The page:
There were faster rockier tunes too, like Snow Tiger, which definitely has echoes of Di’Anno-era early Iron Maiden, with its galloping pace, busy bass work, and harmony guitar work. It also has a mid-section slower change of pace, which eventually goes full pelt again with trading guitar solos, and finally twinning up again for some more harmony sections. Olympus By Dawn is another great song that stood out for me in this set, another well-written tune with the most gorgeous mid-section and a fabulous structure, very mid-’70s in feel, to the point where you really think it could have been originally written back then. However it has its own originality and distinctive charm.
Falling Wizard is another fabulous song, yet another feel-good rock tune with strong catchy hooks and great melodies. With two albums to choose from, this was a very strong set, and well structured too so that you never feel that it got too samey in nature. All four musicians performed the material really well. Dino imposes a great image over on the left hand side of the stage, with his huge main of red hair. Cindy in the centre is small in stature but certainly owns that spot. And Russ over on the right, swapping lead vocal lines and accompanying harmonies, depending on what the song requires. The joint-vocal element is one of the band’s strong points. Each of them do a great job individually, but when they come together then that’s when they sound at their very best. Also, Russ has a superb upper register, and when he uses it, his voice really pushes through with laser precision.
Even though the music they play is totally original, and there aren’t that many newer bands playing in that kind of style these days, you can still hear those ’70s influences. Cindy’s bass playing undoubtedly has plenty of Steve Harris attributes. The breakdown mid-sections are often opportunities for her to fill out with some tasteful bass licks, very much in the style of early Iron Maiden. The guitar work has plenty of influences, as I know Russ has a vast variety of musical heroes, through Led Zeppelin, Black Sabbath, Judas Priest, and lots of other iconic British bands of that period. Even though Tanith’s music could never be instantly identified as sounding anything like Thin Lizzy, I still think that the Brian Robertson era of that band and the music they produced back then does echo in some of these compositions.
Tanith are proudly ‘retro’ in their outlook. Not just with their song stylings, but also with their entire approach to how they want their music to sound. Latest album Voyage was recorded in Brooklyn in a 24-track studio, straight onto analogue tape. All the sounds came from miked up drums and amplifiers, with no digital plug-in processers used at any stage during the recording or mixing. Also, the total running time is around 43 minutes, allowing the music to comfortably sit on two sides of vinyl and still sound great. They are defiantly old-school in their methodology, and aren’t about to change that stance.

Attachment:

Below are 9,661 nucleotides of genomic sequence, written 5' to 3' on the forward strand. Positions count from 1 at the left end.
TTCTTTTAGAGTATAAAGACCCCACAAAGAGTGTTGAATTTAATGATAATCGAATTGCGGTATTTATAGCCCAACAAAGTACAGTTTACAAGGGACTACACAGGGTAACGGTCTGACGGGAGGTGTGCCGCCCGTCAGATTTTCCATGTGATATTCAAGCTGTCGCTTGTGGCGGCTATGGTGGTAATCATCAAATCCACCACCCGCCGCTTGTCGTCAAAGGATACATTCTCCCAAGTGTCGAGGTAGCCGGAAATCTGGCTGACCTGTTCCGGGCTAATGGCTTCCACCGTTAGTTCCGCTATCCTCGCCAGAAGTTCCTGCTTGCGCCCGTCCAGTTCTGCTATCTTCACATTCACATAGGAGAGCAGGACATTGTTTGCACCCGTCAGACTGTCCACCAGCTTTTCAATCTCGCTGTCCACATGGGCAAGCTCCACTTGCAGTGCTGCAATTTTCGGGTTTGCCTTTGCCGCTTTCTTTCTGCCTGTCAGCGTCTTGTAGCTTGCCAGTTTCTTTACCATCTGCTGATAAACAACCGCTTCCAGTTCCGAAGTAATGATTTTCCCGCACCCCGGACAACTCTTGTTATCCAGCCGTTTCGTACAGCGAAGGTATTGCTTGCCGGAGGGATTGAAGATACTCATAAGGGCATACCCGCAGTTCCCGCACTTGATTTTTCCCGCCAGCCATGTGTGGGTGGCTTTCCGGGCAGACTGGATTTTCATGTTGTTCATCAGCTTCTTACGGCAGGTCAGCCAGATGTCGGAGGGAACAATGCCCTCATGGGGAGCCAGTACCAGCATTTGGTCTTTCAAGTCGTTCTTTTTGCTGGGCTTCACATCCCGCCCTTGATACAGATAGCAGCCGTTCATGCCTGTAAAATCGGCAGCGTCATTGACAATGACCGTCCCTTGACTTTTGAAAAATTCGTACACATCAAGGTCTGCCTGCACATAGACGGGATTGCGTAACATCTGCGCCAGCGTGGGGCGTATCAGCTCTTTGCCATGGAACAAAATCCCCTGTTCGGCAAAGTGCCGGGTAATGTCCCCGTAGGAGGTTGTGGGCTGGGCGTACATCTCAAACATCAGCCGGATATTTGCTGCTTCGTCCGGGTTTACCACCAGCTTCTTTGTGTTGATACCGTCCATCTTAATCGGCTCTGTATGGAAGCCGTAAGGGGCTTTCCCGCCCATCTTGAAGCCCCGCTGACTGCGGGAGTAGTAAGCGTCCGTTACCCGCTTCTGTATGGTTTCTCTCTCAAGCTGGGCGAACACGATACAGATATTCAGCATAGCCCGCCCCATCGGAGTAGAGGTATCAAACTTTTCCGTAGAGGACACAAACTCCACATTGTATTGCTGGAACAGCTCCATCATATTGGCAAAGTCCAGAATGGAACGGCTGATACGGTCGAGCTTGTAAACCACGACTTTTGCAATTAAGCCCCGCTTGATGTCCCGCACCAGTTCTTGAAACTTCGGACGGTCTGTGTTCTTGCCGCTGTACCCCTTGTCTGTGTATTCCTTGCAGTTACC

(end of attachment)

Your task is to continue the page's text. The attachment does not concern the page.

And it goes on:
Tanith played for around 75 minutes in total, promoting a lot of material from the latest album, yet still allowing for plenty of inclusions from the debut. I really enjoyed their performance. They are a band that totally know what path they want to go down, as even with a four year gap between albums, the material remains firmly in a similar vein. Lyrically, it’s very ‘hero-rock’ (is that even a term, or have I just made it up?). Themes focus on fantasy, imaginary kingdoms and bygone times. If they had sung about riding on the back of a tiger, past a rainbow, to go and see a wizard, then that wouldn’t have felt totally out of place, but as lyrics have never really held much importance to me and it’s always the music that I focus on, musically this was very tasteful and highly entertaining.
The band were flying back to New York the following day, while Russ remains in the UK until just after the new year. It must be tough to have a working relationship in a band with well over three-thousand miles and an ocean between them. At least modern technology and the Internet can keep them in contact and allow them to send musical ideas back and forth. I’m sure Russ won’t burst into flame for using modern tech, even if he definitely is a ’70s/’80s kind of guy. But in all seriousness, I am glad that they are making this work, because this is a band that is worthy of putting that amount of effort into. I hope that Tanith will be back in the UK performing at some point in the near future. Check out Tanith on Youtube, as there are various promo videos from their latest album, Voyage, plus various fan-shot live footage of this recent tour.
[Live Photos by Chris Simmons]
Mother of Exile
Olympus By Dawn
Architects of Time
Cassini’s Deadly Plunge
Wing of the Owl (Galantia Pt.3)
Seven Moons (Galantia Pt.2)
Never Look Back
Citadel (Galantia Pt.1)
Under the Stars
Cindy Maynard – Bass, Vocals
Russ Tippins – Guitar, Vocals
Daniel Freienmuth – Guitar
Keith Robinson – Drums